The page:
Particular focus on local businesses, MWBE’ s
BY BENJAMIN FANG
With both LaGuardia and John F. Kennedy airports undergoing multi-billion dollar renovations, opportunities for local firms and contractors are booming.
At the Queens Chamber of Commerce’s annual Business Expo at Citi Field on May 16, chamber president Thomas Grech called the projects “transformative, monumental and incredible.”
“To make an omelette, you have to break some eggs,” he said. “But what an omelette it’s going to be.”
At the expo, a panel of experts who are currently working on the projects provided updates on the status of both airports and the job opportunities they will provide.
George Guillaume, deputy program director at Delta Air Lines, said the projects are putting New York “back on the world stage where we belong.”
“These projects give New York the facilities they deserve, bringing back the grandeur of flying,” he said. “These projects will make traveling more efficient and make our passengers feel a sense of home when they’re waiting at our facilities.”
LaGuardia Airport is in the midst of an $8 billion transformation, the first significant redevelopment project there in two decades.
The $4 billion Terminal B project is a public-private partnership between the Port Authority and the private entity LaGuardia Gateway Partners. The project includes a new 35-gate terminal, a central hall, parking garage, new roadways and infrastructure.
According to Tracy Sandford, senior director of Communications with LaGuardia Gateway Partners, Terminal B was first built in 1964 to accommodate 8 million people per year. Today, over 15 million people fly through the terminal.
“We’ve seen record passenger numbers,” she said. “And we are rebuilding while keeping the airport operational.”
When the new Terminal B eastern concourse opened late last year, the Port Authority announced that its concession partners hired 374 employees. About 55 percent of them were from Queens.
Sandford added that the second phase of the project, which includes the new “headhouse” and western concourse, will be completed by 2020.
“Things are moving fast,” she said.
Delta Air Lines has been tasked with developing, operating and maintaining a new $4 billion Terminal C, which broke ground in August 2017.
Suzette Bather-Taylor, senior program director of Strategic Capital Initiatives with the Port Authority, said the redevelopments are focusing on not just minority and women-owned business enterprise (MWBE) participation, but local hiring as well.
So far, the MWBE participation for the LaGuardia project has reached over $1.2 billion across 890 contracts. The local participation is above $390 million, Bather-Taylor said.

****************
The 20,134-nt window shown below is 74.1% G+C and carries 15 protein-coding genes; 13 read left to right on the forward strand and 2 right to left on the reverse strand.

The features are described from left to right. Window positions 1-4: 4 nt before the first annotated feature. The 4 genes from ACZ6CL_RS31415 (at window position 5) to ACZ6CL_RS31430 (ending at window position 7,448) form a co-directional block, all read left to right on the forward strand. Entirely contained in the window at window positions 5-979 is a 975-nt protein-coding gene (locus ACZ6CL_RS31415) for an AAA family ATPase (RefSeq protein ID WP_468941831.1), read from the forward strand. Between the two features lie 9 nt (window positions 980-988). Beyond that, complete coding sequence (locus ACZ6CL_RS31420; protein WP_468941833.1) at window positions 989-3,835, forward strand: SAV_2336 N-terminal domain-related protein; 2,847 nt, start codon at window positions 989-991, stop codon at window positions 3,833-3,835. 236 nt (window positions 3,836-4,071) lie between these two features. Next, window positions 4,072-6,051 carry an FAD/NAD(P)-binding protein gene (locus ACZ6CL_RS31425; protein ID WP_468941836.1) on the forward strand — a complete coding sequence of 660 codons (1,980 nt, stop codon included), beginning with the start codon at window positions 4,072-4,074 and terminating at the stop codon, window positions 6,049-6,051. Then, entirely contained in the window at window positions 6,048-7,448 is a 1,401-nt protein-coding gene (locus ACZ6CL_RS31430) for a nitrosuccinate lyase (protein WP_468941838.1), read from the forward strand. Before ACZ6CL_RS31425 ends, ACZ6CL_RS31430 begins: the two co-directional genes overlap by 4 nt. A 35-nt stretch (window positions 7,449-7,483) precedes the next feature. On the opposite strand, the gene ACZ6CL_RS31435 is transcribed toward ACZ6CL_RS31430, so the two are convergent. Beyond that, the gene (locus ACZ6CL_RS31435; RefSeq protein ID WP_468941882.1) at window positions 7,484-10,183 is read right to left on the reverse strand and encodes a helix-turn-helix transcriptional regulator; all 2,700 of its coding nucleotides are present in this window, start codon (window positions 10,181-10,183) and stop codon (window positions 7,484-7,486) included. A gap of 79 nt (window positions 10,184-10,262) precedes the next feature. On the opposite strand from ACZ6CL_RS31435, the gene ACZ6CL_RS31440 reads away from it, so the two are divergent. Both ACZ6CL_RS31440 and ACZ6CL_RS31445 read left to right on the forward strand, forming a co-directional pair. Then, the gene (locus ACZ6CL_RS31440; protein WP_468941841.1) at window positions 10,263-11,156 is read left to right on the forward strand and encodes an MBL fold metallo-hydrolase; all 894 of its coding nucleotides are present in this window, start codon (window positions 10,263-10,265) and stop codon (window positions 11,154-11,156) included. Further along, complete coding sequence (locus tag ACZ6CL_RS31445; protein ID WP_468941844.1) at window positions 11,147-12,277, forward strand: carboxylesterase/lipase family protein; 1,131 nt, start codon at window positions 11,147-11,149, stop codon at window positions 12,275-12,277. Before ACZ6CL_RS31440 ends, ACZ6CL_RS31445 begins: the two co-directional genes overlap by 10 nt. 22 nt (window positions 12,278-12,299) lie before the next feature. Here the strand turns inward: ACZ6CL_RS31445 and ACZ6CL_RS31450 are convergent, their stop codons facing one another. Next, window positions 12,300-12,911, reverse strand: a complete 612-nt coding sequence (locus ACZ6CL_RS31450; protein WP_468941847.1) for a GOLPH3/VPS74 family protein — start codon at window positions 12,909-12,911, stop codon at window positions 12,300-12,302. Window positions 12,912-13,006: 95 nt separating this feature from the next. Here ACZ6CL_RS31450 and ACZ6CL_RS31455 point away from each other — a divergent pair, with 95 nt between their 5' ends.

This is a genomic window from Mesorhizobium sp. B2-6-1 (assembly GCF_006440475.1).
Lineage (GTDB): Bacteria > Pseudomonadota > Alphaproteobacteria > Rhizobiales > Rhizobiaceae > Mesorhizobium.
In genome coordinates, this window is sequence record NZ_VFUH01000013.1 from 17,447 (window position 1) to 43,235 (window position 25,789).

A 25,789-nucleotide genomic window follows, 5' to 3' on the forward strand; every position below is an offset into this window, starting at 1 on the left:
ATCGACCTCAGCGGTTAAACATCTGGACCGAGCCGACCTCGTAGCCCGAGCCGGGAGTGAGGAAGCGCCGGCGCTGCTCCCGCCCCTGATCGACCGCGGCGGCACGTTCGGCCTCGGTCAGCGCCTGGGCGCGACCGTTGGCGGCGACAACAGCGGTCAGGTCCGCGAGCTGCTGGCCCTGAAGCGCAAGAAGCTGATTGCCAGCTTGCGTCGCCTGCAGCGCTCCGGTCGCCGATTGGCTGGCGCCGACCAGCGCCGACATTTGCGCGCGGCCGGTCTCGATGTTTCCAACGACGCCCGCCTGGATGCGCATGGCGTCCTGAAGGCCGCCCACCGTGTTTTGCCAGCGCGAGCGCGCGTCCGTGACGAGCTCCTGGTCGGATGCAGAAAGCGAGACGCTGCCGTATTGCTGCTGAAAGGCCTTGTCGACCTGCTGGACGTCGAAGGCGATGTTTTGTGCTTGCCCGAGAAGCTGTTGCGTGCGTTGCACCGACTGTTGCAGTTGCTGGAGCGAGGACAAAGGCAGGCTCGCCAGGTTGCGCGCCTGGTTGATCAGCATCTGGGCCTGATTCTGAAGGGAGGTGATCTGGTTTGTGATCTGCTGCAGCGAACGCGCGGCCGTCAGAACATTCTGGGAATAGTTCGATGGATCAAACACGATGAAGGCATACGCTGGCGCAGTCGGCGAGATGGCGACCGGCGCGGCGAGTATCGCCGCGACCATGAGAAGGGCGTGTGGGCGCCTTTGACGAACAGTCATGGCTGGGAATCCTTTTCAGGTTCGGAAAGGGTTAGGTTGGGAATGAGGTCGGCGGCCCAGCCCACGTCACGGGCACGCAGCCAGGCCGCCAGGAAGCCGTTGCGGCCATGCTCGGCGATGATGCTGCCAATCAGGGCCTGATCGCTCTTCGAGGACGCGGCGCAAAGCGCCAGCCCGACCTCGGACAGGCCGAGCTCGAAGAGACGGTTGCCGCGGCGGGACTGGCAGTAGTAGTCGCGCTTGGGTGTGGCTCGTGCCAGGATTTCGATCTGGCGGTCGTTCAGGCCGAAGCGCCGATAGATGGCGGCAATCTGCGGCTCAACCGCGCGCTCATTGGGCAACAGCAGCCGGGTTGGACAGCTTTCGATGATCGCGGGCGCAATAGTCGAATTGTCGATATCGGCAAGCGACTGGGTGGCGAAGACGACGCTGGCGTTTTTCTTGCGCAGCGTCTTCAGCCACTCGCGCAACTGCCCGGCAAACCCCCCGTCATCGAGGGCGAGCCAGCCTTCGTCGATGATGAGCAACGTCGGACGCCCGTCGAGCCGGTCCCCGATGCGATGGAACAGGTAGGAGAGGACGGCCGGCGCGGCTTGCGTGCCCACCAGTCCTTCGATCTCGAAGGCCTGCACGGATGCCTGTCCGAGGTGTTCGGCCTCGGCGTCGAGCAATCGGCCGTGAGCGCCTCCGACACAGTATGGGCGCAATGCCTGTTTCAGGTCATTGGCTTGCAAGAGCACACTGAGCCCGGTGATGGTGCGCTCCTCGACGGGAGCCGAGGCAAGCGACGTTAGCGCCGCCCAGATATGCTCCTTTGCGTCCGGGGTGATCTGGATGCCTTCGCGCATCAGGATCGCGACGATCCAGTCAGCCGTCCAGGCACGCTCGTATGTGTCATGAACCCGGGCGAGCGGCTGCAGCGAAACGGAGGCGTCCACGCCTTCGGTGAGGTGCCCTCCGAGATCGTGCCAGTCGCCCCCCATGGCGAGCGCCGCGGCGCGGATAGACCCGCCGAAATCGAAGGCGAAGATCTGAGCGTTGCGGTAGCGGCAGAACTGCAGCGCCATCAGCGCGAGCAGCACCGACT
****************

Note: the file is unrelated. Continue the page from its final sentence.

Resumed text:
JFK Airport, meanwhile, is undergoing a $13 billion program, with $1 billion in seed money from the Port Authority and $12 billion in private funding. The redevelopment would create a new Terminal One and JetBlue’s Terminal 6.
Officials expect the project to produce 9,600 direct jobs and more than 15,000 total jobs.
Bathers-Taylor said the Port Authority is still negotiating lease agreements with its private partners. Construction is expected to begin by 2020, with an anticipated completion date in 2025.
Quentin Brathwaite, senior vice president at McKissack & McKissack, which is leading strategic engagement for the New Terminal One team, said they are already building partnerships and building capacity.
“We’re focused on being in the community and meeting folks,” he said.
Part of that engagement is the JFK Redevelopment Community Advisory Council, co-chaired by Congressman Gregory Meeks and Borough President Melinda Katz. The council includes local elected officials, community boards, local clergy, civic and business organizations.
Bathers-Taylor said the group is tasked with identifying what’s most meaningful to the community and how to communicate those opportunities.
“The advisory council creates a structured framework for participation,” Brathwaite said. “It allows us to focus on the resources in the most efficient way.”
David Garten, senior vice president of infrastructure investment and emerging sub-markets at RXR Realty, added that jobs training, working with organized labor, entrepreneur programs, business training, and youth programs are all possible benefits generated from the council.
“At the end of the day, we don’t have a monopoly on good ideas,” he said, “and we don’t know these communities as well as members of this council.”
The JFK redevelopment team also established a community office in Jamaica to keep local businesses informed. The office will help the project meet its 30 percent participation goal, which is applied for all procurement categories.
“Opportunities are going from the entire life cycle of the project,” Bathers-Taylor said, including construction, maintenance, operations and concessions. “With that foundation, there is work for you.”